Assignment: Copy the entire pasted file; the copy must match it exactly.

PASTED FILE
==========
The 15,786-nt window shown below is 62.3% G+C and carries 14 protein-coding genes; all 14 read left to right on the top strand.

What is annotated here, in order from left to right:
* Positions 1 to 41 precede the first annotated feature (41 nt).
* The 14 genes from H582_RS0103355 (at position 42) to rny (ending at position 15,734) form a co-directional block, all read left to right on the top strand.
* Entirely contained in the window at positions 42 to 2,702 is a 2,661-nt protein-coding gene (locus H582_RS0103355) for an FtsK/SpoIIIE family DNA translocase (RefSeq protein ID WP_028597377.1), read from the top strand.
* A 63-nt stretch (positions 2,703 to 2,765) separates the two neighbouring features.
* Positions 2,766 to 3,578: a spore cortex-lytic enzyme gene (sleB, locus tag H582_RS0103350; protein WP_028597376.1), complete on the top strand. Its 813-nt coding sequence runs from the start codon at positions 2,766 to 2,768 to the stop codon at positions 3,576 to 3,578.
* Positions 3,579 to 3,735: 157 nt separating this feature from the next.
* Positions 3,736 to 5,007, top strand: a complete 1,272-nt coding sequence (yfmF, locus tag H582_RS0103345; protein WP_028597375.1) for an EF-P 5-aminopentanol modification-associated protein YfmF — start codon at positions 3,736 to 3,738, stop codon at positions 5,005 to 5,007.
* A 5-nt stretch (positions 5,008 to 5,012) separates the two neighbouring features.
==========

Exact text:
The 15,786-nt window shown below is 62.3% G+C and carries 14 protein-coding genes; all 14 read left to right on the top strand.

What is annotated here, in order from left to right:
* Positions 1 to 41 precede the first annotated feature (41 nt).
* The 14 genes from H582_RS0103355 (at position 42) to rny (ending at position 15,734) form a co-directional block, all read left to right on the top strand.
* Entirely contained in the window at positions 42 to 2,702 is a 2,661-nt protein-coding gene (locus H582_RS0103355) for an FtsK/SpoIIIE family DNA translocase (RefSeq protein ID WP_028597377.1), read from the top strand.
* A 63-nt stretch (positions 2,703 to 2,765) separates the two neighbouring features.
* Positions 2,766 to 3,578: a spore cortex-lytic enzyme gene (sleB, locus tag H582_RS0103350; protein WP_028597376.1), complete on the top strand. Its 813-nt coding sequence runs from the start codon at positions 2,766 to 2,768 to the stop codon at positions 3,576 to 3,578.
* Positions 3,579 to 3,735: 157 nt separating this feature from the next.
* Positions 3,736 to 5,007, top strand: a complete 1,272-nt coding sequence (yfmF, locus tag H582_RS0103345; protein WP_028597375.1) for an EF-P 5-aminopentanol modification-associated protein YfmF — start codon at positions 3,736 to 3,738, stop codon at positions 5,005 to 5,007.
* A 5-nt stretch (positions 5,008 to 5,012) separates the two neighbouring features.